Age Group: Early Years to KS1
Synopsis: Recommended picture books about children with disabilities, chosen by Sylvia Cummins.
Tower Hamlets SLS
Finding the right picture book to explain what life is like for children with disabilities or showing children with disabilities positive images of themselves can be hard. Some books mean well but end up suggesting that a having a disability is somehow ‘wrong’, not different. Some have story lines where the main character has to prove themselves in order to be accepted and be part of the gang. It’s a fine line but the best books show a joyful celebration of life, and sometimes the reality of the challenges too. Here’s a list of recommended books:
This Beach is Loud!
by Samantha Cotterill
On beach day, the little boy is keen and ready at 4am to set off with his Dad. He’s dressed, he’s packed and he’s talking non-stop. When they get to the beach, everything is too loud and too busy, and the boy is just completely overwhelmed. Dad knows how to keep his boy calm and make everything fun, and when they leave at the end of a fantastic day, the boy can’t wait to get back there again. This is a simple story with a perfect blend of graphic images and message.
Use the story to spark discussion on how the boy is feeling, and what it’s like for you to be in a situation where you are not comfortable. What can you do to help when someone is feeling unhappy?
My Brother Charlie
by Holly Robinson Peete & Ryan Elizabeth Peete
Twins Callie and Charlie look the same, but Charlie has difficulties that his sister doesn’t have, like not being able to make friends, or show his feelings, or stay safe. He can’t easily say “I love you” but for Callie this doesn’t matter because she loves him very much. She knows he just doesn’t have the words but he shows her love when she needs it. A warm-hearted book that shows the closeness of family with a child with autism.
Idea: Talk about what it means to have autism and how important it is to show caring feelings even in difficult situations.
The Five of Us
by Quentin Blake
Five friends are having a day out with Big Eddie in his minibus when disaster strikes, and Eddie falls ill. Each of the friends has a special ability which they need to use in order to get help. It’s a simple tale but it shows how everyone has got something special about them which one day might prove really useful.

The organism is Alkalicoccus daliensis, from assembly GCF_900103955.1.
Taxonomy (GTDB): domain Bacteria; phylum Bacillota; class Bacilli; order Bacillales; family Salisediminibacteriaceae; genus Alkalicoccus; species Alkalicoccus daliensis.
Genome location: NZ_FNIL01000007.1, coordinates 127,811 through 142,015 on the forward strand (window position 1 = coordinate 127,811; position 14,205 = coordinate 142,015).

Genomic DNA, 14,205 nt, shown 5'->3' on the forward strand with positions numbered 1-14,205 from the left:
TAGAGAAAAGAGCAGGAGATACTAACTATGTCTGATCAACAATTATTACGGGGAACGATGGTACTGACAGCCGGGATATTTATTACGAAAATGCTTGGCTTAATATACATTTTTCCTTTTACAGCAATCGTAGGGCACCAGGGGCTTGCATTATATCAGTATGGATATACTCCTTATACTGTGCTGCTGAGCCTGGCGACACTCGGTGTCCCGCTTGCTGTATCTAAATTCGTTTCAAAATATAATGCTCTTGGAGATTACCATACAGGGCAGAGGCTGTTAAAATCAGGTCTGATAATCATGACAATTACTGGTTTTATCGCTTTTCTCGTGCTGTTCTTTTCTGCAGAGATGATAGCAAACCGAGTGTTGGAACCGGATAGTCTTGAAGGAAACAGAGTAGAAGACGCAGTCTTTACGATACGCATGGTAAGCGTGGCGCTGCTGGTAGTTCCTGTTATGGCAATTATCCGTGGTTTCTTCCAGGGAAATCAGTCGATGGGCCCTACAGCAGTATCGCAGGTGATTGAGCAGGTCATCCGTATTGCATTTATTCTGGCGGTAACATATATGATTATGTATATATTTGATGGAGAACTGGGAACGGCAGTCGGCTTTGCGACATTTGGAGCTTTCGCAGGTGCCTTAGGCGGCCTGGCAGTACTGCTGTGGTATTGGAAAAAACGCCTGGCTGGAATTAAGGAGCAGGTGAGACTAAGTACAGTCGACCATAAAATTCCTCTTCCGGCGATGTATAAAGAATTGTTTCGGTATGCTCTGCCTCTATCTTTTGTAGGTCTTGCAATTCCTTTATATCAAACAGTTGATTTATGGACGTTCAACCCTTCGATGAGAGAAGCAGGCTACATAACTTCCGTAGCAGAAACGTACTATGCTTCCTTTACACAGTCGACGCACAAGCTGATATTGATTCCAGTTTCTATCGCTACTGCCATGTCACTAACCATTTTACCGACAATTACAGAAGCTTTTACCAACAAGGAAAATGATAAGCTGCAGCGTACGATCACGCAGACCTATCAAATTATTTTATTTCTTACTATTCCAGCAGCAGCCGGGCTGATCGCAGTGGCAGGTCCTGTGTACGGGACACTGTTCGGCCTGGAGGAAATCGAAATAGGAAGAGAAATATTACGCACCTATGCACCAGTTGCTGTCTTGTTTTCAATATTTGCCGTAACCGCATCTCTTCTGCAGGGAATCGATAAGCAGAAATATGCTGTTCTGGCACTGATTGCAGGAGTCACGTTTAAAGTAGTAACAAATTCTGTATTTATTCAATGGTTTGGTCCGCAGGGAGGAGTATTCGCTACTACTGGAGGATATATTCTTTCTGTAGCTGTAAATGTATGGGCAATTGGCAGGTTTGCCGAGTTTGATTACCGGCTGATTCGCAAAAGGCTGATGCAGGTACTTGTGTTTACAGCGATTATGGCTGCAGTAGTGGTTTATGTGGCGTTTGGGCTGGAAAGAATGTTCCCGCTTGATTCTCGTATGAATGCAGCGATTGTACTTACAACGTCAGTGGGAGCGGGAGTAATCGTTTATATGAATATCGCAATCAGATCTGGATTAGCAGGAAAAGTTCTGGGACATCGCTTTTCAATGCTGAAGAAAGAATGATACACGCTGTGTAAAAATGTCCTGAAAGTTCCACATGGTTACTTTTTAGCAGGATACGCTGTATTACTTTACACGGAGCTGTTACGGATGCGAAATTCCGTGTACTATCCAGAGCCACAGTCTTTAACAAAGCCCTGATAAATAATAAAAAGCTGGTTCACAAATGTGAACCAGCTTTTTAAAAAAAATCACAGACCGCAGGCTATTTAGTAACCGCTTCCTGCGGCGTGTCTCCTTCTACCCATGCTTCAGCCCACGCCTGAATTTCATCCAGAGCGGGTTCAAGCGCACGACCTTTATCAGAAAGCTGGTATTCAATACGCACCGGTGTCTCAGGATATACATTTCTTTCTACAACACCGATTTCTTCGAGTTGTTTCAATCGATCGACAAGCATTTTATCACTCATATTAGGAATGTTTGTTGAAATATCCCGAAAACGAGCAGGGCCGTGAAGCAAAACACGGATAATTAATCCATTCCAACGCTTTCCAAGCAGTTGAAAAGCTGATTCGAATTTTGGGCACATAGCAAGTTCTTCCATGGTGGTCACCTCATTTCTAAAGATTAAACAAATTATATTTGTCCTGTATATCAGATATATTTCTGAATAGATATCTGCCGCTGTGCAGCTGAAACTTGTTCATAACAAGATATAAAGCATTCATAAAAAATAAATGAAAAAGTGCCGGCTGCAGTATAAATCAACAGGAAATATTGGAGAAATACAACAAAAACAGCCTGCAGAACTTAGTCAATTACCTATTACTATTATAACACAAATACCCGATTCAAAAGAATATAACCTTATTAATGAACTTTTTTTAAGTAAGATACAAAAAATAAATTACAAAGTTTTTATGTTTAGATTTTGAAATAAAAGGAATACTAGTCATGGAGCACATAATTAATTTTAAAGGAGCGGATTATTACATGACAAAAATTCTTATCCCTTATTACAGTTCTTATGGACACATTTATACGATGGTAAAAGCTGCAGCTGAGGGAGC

Idea: Ask the pupils if they can think of something they are particularly proud of, or what do they like doing best of all. If you had a superpower, what would it be?
by Rebecca Elliott
This is a lovely story of affection between a brother and sister. Clemmie is in a wheelchair and can’t walk or speak or move around much. Toby understands that there are lots of things Clemmie can’t do, and it’s “just because”. What they do share is laughter, fantasy play and acceptance.
Idea: Ask the pupils to finish the sentence, “I love my sister/brother/friend when s/he…” and also to draw a picture of them.
A Little Bit of Mischief
by Jenny Sullivan
Cari is not looking forward to the trip with her school friends to Techniquest, an exciting activity centre full of technological experiences. She thinks they’ll be enjoying the fun that she can’t access because she is in her wheelchair, and she’s annoyed and upset. But once she tries things for herself, she realises there are more possibilities than she imagined. Life is full of potential.
Idea: Talk about how Cari was feeling at the beginning of the day, and how she felt by the end. What do you think changed for her?
by Cerrie Burnell
This is a story about two children meeting on the beach and making friends, and one of them happens to be a wheelchair. What thrills Luka is that Sylvia is an amazing swimmer and helps him to learn to swim, his long-held dream. He is more pleased than ever when she turns up as a new girl in his school, his mermaid friend. This is a sweetly illustrated book which blends feelings with a fantasy element.
Idea: Have a discussion on what Luka was feeling, and what is it that makes a good friend.
Kofi and the Magic Shaker
(a bag book)
This is a multi-sensory story told through objects that can be touched, shaken, listened to, worn, and otherwise experienced. Kofi lives in Africa where the weather is very warm, and a spider comes to see him one day and ends up helping him to cool down in a magical way. What is wonderful about this form of storytelling is that it enables children with learning difficulties to experience narrative. The information is given in a never-changing order and they learn to anticipate using the objects as clues which are sizeable, obvious and uncomplicated. They share the enjoyment with their peers, feeling excited or surprised as the story unfolds, and appreciate the skills of the storyteller while they all have fun together.